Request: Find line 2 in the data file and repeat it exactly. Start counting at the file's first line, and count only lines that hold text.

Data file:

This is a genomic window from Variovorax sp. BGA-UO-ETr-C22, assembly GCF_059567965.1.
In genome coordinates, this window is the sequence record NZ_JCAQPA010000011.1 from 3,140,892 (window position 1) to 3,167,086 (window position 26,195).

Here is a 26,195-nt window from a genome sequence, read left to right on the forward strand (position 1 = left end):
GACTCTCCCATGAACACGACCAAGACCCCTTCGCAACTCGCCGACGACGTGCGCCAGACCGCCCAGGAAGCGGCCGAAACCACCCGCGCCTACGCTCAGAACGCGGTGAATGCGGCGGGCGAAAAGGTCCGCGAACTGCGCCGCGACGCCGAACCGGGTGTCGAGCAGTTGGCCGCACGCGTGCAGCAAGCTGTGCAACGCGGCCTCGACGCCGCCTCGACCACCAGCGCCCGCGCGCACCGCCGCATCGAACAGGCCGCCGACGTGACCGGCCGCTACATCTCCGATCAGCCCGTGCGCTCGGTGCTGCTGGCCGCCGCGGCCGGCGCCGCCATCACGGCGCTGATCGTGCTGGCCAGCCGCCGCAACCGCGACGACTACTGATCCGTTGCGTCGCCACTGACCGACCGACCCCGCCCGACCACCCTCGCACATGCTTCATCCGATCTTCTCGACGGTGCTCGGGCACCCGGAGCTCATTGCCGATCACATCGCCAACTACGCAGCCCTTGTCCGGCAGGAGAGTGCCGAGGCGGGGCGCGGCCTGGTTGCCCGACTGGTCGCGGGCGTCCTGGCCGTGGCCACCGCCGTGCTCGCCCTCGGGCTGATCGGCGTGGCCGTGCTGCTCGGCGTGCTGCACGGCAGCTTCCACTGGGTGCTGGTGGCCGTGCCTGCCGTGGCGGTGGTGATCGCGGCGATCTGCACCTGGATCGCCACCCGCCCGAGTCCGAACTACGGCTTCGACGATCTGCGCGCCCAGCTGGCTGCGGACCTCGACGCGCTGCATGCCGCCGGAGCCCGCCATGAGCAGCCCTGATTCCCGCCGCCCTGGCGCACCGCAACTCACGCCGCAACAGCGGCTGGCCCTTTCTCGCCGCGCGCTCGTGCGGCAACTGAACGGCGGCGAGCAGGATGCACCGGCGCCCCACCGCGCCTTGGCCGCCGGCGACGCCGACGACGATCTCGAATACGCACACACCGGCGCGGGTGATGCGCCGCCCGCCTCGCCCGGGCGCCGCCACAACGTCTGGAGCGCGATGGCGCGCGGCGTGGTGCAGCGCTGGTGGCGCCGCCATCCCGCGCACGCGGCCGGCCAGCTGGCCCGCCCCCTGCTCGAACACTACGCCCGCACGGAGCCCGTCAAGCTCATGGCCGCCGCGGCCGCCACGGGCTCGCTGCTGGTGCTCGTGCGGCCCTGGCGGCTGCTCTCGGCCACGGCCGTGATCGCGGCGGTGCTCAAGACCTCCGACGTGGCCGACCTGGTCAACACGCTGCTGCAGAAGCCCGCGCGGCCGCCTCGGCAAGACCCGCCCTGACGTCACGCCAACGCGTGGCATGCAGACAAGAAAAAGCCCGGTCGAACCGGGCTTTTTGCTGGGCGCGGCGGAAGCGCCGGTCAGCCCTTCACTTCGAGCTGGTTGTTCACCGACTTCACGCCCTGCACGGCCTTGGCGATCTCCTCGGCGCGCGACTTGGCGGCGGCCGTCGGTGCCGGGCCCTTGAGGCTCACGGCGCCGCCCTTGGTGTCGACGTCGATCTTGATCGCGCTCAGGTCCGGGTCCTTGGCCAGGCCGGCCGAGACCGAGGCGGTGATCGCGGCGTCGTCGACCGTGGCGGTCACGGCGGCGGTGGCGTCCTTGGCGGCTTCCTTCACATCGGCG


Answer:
In genome coordinates, this window is the sequence record NZ_JCAQPA010000011.1 from 3,140,892 (window position 1) to 3,167,086 (window position 26,195).